(Welcome to The Quarantine Stream, a new series where the /Film team shares what they’ve been watching while social distancing during the COVID-19 pandemic.)

The Movie: La Haine

Where You Can Stream It: Kanopy

The Pitch:  a trio of friends wander aimlessly through the French suburbs, distracting themselves from the cycles of poverty and discrimation that entrap them by debating their favorite movies and posturing as Robert de Niro-inspired gangsters.

Why It’s Essential Quarantine Viewing: There are so many restless, rebellious movies of the ‘90s that try to speak to the Gen X frustration with societal norms, but La Haine is the best of all of them. At times meandering and philosophical, at other times downright brutal, La Haine is rooted in the racial and class tensions of 1995 France. Anchored by magnetic performances by Vincent Cassel, Saïd Taghmaoui and Hubert Koundé and thoughtful direction by Mathieu Kassovitz, the central trio’s performative fantasies collide with reality as they come face-to-face with police brutality and gang violence.

“Ever heard about the guy who fell off a skyscraper? On his way down past each floor, he keeps saying to reassure himself: So far so good… so far so good… so far so good. How you fall doesn’t matter. It’s how you land.”

Presented in a stark white-and-black palette and following 24 hours in the day of three young men from the impoverished banlieues of Paris, La Haine is an unrelenting portrait of urban rage. But as much as the film seethes with anger and injustice, it also taps into the ennui that comes with the helplessness of poverty. The three friends — the angry Travis Bickle-wannabe, Vinz (Vincent Cassell, in his breakout role), the wise boxer and small-time drug dealer, Hubert (Hubert Koundé) and the gently timid Said (Saïd Taghmaoui) — wander aimlessly throughout the suburbs in the aftermath of a riot instigated by a shocking instance of police brutality.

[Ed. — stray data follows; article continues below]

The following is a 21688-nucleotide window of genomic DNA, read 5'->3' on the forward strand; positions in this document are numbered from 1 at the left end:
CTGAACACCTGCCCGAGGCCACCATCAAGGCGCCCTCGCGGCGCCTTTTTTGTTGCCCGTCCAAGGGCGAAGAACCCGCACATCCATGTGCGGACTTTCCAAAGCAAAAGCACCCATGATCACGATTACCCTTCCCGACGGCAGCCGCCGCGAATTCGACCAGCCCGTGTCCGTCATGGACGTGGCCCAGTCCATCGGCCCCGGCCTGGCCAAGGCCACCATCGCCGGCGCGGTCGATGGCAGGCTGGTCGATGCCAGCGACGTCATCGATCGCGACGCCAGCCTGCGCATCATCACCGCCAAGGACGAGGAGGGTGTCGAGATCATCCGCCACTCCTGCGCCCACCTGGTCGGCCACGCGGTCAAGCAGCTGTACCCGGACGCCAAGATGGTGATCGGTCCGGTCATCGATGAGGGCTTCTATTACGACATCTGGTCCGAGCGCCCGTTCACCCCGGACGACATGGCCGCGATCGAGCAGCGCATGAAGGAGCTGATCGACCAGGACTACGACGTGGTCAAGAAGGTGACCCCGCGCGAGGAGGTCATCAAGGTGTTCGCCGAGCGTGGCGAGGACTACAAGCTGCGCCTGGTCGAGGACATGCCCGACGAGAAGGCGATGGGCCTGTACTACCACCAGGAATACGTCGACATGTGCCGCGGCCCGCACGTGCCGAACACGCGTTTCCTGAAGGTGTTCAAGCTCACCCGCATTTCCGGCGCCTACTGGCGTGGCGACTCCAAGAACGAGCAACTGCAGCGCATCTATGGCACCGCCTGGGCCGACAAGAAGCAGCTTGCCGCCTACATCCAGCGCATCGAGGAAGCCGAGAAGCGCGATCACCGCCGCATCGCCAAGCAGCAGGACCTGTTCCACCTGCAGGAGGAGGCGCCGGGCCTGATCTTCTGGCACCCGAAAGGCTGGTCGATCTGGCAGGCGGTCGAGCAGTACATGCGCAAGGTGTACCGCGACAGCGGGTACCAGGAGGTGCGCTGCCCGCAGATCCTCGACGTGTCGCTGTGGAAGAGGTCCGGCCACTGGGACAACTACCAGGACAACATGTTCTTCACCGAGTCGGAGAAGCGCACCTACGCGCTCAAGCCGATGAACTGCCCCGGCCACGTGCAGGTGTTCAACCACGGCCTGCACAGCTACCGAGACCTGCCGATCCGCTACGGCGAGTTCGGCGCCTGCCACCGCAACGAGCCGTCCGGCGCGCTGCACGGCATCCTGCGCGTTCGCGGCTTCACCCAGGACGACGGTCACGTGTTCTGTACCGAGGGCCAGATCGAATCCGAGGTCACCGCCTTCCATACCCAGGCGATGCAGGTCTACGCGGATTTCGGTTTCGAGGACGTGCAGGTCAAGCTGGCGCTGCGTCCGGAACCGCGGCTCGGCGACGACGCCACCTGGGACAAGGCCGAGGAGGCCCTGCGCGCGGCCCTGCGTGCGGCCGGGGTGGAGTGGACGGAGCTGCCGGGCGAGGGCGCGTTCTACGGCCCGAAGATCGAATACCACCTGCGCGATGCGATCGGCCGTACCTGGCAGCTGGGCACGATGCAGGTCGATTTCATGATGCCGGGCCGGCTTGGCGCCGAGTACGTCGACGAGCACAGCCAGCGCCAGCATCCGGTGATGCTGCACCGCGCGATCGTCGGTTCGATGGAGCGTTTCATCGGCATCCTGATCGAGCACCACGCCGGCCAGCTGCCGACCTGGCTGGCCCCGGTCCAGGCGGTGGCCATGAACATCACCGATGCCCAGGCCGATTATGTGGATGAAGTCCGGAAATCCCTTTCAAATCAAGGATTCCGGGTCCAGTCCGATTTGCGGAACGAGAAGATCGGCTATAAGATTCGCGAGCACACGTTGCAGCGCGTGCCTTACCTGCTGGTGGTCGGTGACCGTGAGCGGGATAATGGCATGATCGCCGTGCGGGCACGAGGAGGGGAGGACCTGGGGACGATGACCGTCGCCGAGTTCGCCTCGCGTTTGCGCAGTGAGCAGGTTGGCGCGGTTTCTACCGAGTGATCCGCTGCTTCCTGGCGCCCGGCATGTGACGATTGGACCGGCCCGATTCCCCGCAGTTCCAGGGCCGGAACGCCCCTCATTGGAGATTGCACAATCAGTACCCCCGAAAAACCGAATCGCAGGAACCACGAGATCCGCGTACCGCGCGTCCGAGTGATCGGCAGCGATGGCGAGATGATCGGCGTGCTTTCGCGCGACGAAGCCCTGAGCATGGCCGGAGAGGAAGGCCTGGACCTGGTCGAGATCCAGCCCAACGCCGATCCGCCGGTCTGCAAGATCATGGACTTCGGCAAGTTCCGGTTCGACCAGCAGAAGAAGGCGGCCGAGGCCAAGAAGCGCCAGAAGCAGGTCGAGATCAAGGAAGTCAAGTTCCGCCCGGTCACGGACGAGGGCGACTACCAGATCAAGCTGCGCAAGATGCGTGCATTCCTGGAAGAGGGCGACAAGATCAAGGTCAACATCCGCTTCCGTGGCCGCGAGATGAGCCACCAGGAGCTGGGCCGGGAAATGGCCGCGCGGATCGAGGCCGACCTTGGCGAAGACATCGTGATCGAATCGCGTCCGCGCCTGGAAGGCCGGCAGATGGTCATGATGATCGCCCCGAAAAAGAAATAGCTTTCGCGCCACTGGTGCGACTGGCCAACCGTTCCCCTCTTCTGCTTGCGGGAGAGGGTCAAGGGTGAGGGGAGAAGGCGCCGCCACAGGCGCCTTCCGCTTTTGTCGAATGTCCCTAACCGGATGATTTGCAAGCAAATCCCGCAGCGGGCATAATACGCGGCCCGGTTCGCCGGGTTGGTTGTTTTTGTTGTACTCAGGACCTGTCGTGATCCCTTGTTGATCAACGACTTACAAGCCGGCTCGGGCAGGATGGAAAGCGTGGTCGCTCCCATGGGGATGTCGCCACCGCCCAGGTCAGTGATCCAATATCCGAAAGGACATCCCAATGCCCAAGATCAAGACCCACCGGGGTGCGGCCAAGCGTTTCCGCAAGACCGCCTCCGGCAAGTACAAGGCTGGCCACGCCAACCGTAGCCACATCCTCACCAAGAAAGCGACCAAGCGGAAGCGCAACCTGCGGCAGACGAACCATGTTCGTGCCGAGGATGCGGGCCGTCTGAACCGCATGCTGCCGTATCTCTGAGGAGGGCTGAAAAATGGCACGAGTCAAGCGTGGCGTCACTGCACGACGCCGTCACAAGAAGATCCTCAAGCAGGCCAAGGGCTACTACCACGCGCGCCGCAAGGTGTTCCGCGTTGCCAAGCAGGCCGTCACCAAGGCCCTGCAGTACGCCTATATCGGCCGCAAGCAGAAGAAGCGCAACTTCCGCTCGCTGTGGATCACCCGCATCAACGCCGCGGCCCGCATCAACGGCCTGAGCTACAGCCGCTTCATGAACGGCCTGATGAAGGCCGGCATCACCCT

La Haine is a simmering pot of tension and anger just waiting to come to a boil in the form of Cassell’s Vinz, who comes into possession of a gun and vows vengeance against the police. There’s no better depiction of the vicious cycle of social class and cruelty than La Haine, which feels as visceral today as it did 23 years ago.

Though it wears its inspiration from cinematic classics like Do the Right Thing and Taxi Driver on its sleeves, La Haine is so much more than the sum of its parts. Released in 1995, Mathieu Kavitz’s potent crime drama takes place amidst social unrest and race riots spreading across France at the time. So it’s chilling just how relevant La Haine remains today.

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